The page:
Friday, June 20th, 2008...3:19 pm

Journalism and annotating space

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In the journalism world, there is a tremendous emphasis on hyperlocal news media — that is, reporting on issues that are relevant in a very small geographic area. To what extent can we see this style of journalism reflecting back on the spaces it covers?

The bus schedule, taped to the bus stop’s signpost.

Restaurants post favorable reviews in their windows. Beyond advertising and good press, what other civic information from newspapers can be added onto the places they describe?

  • Schedules of events that happen regularly. Or if the event is well known, list the deviations instead.
  • Reminders of what’s coming to the space. X marks the development site.
  • Reminders of what’s been in the space. Each of these silhouettes represents a cyclist hit at this intersection. This footprint marks where the demolished building stood.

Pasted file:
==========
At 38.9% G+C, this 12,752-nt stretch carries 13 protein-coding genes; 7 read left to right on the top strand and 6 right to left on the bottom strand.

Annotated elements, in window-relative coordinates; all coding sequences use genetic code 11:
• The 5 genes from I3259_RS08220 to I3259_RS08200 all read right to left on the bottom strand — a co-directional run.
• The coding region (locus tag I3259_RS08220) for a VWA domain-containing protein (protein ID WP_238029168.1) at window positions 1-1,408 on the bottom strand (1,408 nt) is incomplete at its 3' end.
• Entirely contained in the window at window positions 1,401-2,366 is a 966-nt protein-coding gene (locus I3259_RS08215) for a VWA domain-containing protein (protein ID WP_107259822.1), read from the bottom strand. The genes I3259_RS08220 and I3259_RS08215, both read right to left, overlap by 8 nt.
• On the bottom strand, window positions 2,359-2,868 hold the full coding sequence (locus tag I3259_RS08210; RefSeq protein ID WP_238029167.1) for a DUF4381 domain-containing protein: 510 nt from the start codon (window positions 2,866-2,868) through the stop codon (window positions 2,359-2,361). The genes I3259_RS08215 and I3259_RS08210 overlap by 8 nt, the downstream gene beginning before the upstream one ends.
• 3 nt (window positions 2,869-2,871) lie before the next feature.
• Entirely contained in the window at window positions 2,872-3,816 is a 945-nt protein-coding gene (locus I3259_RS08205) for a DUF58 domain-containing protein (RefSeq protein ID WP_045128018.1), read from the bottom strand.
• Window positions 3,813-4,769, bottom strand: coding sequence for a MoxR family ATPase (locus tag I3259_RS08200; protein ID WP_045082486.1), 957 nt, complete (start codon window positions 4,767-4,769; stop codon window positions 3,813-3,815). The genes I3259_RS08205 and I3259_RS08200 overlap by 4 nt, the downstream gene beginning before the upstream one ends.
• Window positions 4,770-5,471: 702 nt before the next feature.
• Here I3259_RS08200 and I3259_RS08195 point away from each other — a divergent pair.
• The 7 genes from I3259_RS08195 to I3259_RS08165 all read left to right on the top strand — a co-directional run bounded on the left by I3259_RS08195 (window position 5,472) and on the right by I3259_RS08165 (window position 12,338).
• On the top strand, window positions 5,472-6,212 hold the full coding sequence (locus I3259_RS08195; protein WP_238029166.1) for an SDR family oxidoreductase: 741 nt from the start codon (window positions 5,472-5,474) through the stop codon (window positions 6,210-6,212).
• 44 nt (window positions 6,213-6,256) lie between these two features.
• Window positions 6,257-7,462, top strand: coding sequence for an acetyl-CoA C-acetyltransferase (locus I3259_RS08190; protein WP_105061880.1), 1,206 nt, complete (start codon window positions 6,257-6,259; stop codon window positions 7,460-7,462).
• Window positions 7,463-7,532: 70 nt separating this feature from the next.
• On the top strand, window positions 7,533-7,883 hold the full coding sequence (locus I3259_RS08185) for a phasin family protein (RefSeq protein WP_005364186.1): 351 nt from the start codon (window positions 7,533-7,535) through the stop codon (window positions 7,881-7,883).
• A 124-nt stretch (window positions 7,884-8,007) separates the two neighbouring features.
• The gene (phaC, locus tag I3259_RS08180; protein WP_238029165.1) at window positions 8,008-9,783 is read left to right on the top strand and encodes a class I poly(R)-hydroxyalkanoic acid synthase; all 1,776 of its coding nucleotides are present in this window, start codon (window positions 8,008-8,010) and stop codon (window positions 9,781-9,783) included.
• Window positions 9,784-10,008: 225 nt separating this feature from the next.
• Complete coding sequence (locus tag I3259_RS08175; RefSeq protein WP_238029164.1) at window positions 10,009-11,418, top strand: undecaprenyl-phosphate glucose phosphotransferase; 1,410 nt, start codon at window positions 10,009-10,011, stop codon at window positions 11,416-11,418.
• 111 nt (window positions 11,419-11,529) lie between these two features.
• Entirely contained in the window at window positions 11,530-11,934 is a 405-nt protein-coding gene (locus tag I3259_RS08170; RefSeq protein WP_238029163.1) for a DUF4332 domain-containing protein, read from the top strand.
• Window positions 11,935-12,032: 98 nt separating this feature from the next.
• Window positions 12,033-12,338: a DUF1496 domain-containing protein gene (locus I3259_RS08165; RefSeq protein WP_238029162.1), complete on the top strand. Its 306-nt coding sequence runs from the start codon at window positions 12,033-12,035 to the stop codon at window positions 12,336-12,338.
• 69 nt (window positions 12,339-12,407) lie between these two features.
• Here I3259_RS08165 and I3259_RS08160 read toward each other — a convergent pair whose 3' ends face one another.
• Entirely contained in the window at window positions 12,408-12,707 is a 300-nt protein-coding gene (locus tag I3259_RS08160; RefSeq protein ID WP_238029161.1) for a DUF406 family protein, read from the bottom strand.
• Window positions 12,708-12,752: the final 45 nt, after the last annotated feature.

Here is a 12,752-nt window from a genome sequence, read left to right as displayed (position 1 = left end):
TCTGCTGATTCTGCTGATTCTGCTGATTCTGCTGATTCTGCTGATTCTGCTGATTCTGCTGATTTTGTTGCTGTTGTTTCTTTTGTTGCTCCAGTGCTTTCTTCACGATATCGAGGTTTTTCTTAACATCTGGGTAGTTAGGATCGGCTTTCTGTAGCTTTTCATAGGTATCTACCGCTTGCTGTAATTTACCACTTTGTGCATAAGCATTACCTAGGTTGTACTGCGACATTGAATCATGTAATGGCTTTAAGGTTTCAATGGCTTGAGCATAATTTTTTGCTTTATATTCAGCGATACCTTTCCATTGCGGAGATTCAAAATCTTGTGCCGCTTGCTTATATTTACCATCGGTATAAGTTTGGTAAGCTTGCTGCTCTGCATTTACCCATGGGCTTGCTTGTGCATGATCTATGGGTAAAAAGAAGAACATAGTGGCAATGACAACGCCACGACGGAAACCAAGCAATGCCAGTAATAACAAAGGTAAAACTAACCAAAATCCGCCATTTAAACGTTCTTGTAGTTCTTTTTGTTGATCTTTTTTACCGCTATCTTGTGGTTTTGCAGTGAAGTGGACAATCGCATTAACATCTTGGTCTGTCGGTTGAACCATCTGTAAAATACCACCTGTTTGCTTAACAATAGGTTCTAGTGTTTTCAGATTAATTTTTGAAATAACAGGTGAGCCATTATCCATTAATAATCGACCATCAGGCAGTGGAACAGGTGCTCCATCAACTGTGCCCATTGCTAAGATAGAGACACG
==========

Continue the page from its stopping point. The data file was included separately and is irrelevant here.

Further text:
• Highlight a path: this way to Davis Square.
  • Post who’s in charge, how to contact them, and what they’ve done in the past. The Alderman for this district, X, is responsible for: …

RFID promises to make place-specific information accessible on a large scale. But “soon” has been “soon” for over 4 years now, and we aren’t seeing any widespread adoption in civic settings. And it won’t be a technology accessible to those who would benefit the most from that type of annotation.

For now, it’s the arrows spray-painted on the ground and the fliers taped on telephone poles that are the most relevant and useful. Decidedly low-tech, but the methods of getting them up don’t have to be.

“Pay Attention,” says this guerilla crochet project.

— Matt Hampel


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